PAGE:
LAS VEGAS — The most significant regulator of combat sports has made a huge move in the way it deals with marijuana.
The Nevada State Athletic Commission (NSAC) voted Wednesday to no longer discipline fighters for cannabis. NSAC, which regulates some of the most high-profile boxing and MMA fights in the world, joins the Florida State Boxing Commission, which stopped testing for marijuana completely in May. The new policy begins Wednesday and is not retroactive to cases that have yet to be adjudicated.
“We should always be at the forefront of these issues,” NSAC chairman Stephen J. Cloobeck said. “I believe it’s warranted and merited since it is legal in this state. … I think we need to jump forward, being the leader as we’ve always been.”
The NSAC will continue to test for marijuana for data purposes over the next six months, and a determination will then be made whether that data collection will continue.
The commission was given the leeway to make the decision to not discipline for marijuana via a memo from Nevada Senior Deputy Attorney General Edward Magaw, who was at the meeting. Magaw said that the vote will represent a change in policy immediately and will later be reflected in the commission’s written regulations.
Two UFC fighters were suspended by the NSAC on Wednesday due to positive tests for cannabis related to their March fights in Las Vegas. Gillian Robertson was suspended for 4½ months and fined $2,000, and Misha Cirkunov was suspended for six months and fined $4,000. Robertson is eligible to return Aug. 10, and Cirkunov can come back Sept. 13.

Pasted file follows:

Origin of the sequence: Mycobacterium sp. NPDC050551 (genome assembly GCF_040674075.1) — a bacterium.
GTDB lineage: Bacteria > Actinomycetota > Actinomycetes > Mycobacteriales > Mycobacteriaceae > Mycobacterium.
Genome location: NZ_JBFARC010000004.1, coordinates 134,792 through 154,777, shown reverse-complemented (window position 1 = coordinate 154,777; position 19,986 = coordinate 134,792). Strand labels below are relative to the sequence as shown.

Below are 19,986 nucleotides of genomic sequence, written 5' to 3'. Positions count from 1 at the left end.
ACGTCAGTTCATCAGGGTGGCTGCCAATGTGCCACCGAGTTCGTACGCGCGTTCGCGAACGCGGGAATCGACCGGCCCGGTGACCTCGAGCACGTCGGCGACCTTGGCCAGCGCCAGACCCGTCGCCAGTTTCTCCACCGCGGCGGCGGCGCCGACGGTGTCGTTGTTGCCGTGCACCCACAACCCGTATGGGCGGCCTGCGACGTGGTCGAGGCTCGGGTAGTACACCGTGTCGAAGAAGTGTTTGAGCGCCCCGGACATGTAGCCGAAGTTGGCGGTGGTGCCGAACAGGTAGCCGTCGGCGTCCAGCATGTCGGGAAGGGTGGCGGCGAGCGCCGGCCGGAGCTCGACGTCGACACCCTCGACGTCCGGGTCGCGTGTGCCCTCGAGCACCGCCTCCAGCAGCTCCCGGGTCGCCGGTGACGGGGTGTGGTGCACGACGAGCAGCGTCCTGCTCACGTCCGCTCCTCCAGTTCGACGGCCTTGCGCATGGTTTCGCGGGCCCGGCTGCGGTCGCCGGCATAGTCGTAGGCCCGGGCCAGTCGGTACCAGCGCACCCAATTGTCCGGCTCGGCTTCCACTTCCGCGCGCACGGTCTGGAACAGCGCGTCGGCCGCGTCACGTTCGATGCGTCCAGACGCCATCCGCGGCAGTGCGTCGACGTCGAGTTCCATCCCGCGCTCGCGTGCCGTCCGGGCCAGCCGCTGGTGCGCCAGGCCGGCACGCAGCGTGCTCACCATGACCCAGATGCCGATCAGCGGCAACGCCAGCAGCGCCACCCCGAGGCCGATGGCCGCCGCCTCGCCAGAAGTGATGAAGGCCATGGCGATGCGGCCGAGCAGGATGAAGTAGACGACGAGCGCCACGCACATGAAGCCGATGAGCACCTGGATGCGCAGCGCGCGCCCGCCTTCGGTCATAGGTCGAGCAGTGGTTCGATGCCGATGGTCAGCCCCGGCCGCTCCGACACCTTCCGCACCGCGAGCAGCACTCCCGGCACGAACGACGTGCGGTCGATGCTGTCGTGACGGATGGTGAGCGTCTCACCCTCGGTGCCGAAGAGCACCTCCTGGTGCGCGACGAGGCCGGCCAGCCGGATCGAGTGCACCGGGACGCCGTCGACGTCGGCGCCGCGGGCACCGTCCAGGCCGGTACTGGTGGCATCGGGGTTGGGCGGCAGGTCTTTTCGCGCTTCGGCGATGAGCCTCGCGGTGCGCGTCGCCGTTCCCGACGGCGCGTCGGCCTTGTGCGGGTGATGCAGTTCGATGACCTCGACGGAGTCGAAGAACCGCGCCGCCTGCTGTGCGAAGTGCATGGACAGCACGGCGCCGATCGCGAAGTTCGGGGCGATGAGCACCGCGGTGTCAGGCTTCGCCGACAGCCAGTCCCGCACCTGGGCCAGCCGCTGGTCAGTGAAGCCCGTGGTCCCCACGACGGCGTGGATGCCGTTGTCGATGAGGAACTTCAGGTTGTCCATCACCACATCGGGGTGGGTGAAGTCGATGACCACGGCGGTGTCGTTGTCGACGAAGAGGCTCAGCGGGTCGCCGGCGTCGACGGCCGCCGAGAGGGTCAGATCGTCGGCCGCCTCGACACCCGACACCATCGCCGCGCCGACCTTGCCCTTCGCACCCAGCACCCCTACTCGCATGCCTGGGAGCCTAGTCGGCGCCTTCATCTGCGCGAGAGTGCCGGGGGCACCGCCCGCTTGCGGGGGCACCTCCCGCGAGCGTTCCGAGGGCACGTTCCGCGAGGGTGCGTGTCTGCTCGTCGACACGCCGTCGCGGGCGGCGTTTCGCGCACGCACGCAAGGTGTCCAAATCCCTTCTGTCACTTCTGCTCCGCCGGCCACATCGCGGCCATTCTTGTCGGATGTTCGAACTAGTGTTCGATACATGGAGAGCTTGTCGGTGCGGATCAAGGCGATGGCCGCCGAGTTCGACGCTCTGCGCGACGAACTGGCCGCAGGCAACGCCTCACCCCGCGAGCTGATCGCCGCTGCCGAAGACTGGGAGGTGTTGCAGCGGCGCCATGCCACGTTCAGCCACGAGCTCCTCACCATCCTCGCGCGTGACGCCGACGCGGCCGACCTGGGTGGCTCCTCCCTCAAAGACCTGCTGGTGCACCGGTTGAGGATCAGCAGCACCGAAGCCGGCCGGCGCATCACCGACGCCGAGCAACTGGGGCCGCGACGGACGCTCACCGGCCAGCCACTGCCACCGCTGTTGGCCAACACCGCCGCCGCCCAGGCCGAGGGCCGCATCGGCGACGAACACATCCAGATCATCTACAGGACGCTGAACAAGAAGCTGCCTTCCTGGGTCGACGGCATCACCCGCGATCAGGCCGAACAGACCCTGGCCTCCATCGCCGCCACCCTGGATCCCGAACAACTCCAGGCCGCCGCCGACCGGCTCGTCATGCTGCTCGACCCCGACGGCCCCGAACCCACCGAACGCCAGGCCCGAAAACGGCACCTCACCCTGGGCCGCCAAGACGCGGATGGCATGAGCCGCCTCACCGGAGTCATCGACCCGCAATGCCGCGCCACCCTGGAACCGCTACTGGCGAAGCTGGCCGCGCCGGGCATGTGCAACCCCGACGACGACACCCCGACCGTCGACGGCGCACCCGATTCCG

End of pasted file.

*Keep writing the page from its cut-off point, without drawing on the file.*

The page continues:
Previously, the NSAC suspended fighters up to nine months and fined them a percentage of their purse for positive in-competition drug tests for cannabis above 150 nanograms per milliliter. But the commission has had an inconsistent history when it comes to cannabis. In 2015, it voted to suspend UFC fighter Nick Diaz for five years for repeated positive drug tests for marijuana. That suspension was later reduced to a year and a half after appeal.
The UFC, under its anti-doping program with the U.S. Anti-Doping Agency (USADA), essentially removed discipline for marijuana in January. Per UFC senior vice president of athlete health and performance Jeff Novitzky, fighters would only receive sanctions for marijuana use if they were visibly under the influence on fight nights.
States such as California and New York still test fighters for marijuana but have minimal penalties for positive tests.
Marijuana in sports has been in the news lately. Sprinter Sha’Carri Richardson was suspended for a month by the USADA for a positive marijuana test and was rendered ineligible to compete in the Olympics in her signature event, the 100 meters.
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